My friend was working in those days for a company in Calcutta but his family was in Madras. The train journey even now between Chennai and Kolkata takes 28 to 30 hours – then it was longer – and the scheduled daytime flights were expensive. You could take the mail plane for much less. He remembers taking off from Madras in the late evening and landing in Nagpur around midnight. While the mail was sorted out, the passengers waited on the apron and could have fried eggs, for some reason. Smoking in the cabin was not allowed (I imagine due to the mail on board) but if you knew the pilot, which he did, you could go into the cockpit and have a cigarette there!

I idly googled Nagpur and Airmail, and discovered an article from the Times of India saying that the night airmail service had been revived in 2009 – still using Nagpur as the hub – but it stopped again in 2010. What a shame, especially since India had seen the world’s first official airmail flight on February 18th, 1911, when a French pilot carried 6,500 letters from Allahabad to Naini, in what were then the United Provinces of Agra and Oudh.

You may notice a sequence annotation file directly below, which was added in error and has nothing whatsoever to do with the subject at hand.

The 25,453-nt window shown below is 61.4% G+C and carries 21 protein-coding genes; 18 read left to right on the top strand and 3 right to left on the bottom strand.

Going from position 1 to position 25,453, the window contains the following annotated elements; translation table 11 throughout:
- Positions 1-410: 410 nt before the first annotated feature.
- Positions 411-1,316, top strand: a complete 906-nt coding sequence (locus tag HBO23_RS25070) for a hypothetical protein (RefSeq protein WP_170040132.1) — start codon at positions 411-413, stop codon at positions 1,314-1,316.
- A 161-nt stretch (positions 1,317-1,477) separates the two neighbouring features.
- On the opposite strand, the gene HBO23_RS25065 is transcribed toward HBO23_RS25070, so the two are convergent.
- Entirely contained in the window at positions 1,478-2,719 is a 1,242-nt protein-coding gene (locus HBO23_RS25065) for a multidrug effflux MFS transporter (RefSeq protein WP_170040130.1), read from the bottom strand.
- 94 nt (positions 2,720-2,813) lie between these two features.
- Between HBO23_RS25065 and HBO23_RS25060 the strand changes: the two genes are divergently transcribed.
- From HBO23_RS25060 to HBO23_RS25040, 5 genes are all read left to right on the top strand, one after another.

Floral tributes

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Continuing from the previous blog, one of the features of the hill stations are their gardens, and most of the larger towns have a botanic or public garden. The one at Ooty surrounds the old residence of the Governor and is more of a botanic garden: the one in Kodai is more of a public park, begun in 1908 by a forest officer from Madurai, Mr Bryant, and named after him.

Here during May and June the flowers are at their best. The rose garden has been carefully nurtured; the bedding plants went in in March when the nights were not so cold; and now Bryant Park is packed with visitors. It is the venue for the annual Flower Show which is now in its 52nd year and which follows the usual British flower show format – with some interesting Indian additions.